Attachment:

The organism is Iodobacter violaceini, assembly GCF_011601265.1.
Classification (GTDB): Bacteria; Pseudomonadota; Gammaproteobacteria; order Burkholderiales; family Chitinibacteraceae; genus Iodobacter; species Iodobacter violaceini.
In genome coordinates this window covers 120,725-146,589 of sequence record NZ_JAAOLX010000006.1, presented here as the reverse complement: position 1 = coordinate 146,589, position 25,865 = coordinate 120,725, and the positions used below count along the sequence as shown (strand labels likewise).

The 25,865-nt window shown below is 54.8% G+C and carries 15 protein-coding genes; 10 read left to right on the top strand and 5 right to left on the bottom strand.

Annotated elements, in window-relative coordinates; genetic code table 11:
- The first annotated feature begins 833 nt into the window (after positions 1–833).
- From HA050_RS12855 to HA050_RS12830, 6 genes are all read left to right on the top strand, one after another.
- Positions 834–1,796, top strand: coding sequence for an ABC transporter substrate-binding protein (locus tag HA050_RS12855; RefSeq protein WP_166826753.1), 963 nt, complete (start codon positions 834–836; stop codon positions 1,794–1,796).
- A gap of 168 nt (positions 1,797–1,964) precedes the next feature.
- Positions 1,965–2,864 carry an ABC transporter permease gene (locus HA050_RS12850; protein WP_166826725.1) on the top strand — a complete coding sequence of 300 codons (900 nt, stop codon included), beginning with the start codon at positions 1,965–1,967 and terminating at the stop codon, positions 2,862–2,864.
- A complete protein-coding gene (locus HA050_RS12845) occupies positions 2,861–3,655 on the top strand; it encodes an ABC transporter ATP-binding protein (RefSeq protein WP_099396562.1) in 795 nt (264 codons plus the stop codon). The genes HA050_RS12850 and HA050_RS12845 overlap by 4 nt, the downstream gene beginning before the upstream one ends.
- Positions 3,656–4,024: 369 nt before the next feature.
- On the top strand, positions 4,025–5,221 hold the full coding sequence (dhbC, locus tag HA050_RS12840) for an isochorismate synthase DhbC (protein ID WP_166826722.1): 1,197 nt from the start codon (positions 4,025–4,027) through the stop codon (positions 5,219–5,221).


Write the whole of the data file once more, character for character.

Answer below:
The organism is Iodobacter violaceini, assembly GCF_011601265.1.
Classification (GTDB): Bacteria; Pseudomonadota; Gammaproteobacteria; order Burkholderiales; family Chitinibacteraceae; genus Iodobacter; species Iodobacter violaceini.
In genome coordinates this window covers 120,725-146,589 of sequence record NZ_JAAOLX010000006.1, presented here as the reverse complement: position 1 = coordinate 146,589, position 25,865 = coordinate 120,725, and the positions used below count along the sequence as shown (strand labels likewise).

The 25,865-nt window shown below is 54.8% G+C and carries 15 protein-coding genes; 10 read left to right on the top strand and 5 right to left on the bottom strand.

Annotated elements, in window-relative coordinates; genetic code table 11:
- The first annotated feature begins 833 nt into the window (after positions 1–833).
- From HA050_RS12855 to HA050_RS12830, 6 genes are all read left to right on the top strand, one after another.
- Positions 834–1,796, top strand: coding sequence for an ABC transporter substrate-binding protein (locus tag HA050_RS12855; RefSeq protein WP_166826753.1), 963 nt, complete (start codon positions 834–836; stop codon positions 1,794–1,796).
- A gap of 168 nt (positions 1,797–1,964) precedes the next feature.
- Positions 1,965–2,864 carry an ABC transporter permease gene (locus HA050_RS12850; protein WP_166826725.1) on the top strand — a complete coding sequence of 300 codons (900 nt, stop codon included), beginning with the start codon at positions 1,965–1,967 and terminating at the stop codon, positions 2,862–2,864.
- A complete protein-coding gene (locus HA050_RS12845) occupies positions 2,861–3,655 on the top strand; it encodes an ABC transporter ATP-binding protein (RefSeq protein WP_099396562.1) in 795 nt (264 codons plus the stop codon). The genes HA050_RS12850 and HA050_RS12845 overlap by 4 nt, the downstream gene beginning before the upstream one ends.
- Positions 3,656–4,024: 369 nt before the next feature.
- On the top strand, positions 4,025–5,221 hold the full coding sequence (dhbC, locus tag HA050_RS12840) for an isochorismate synthase DhbC (protein ID WP_166826722.1): 1,197 nt from the start codon (positions 4,025–4,027) through the stop codon (positions 5,219–5,221).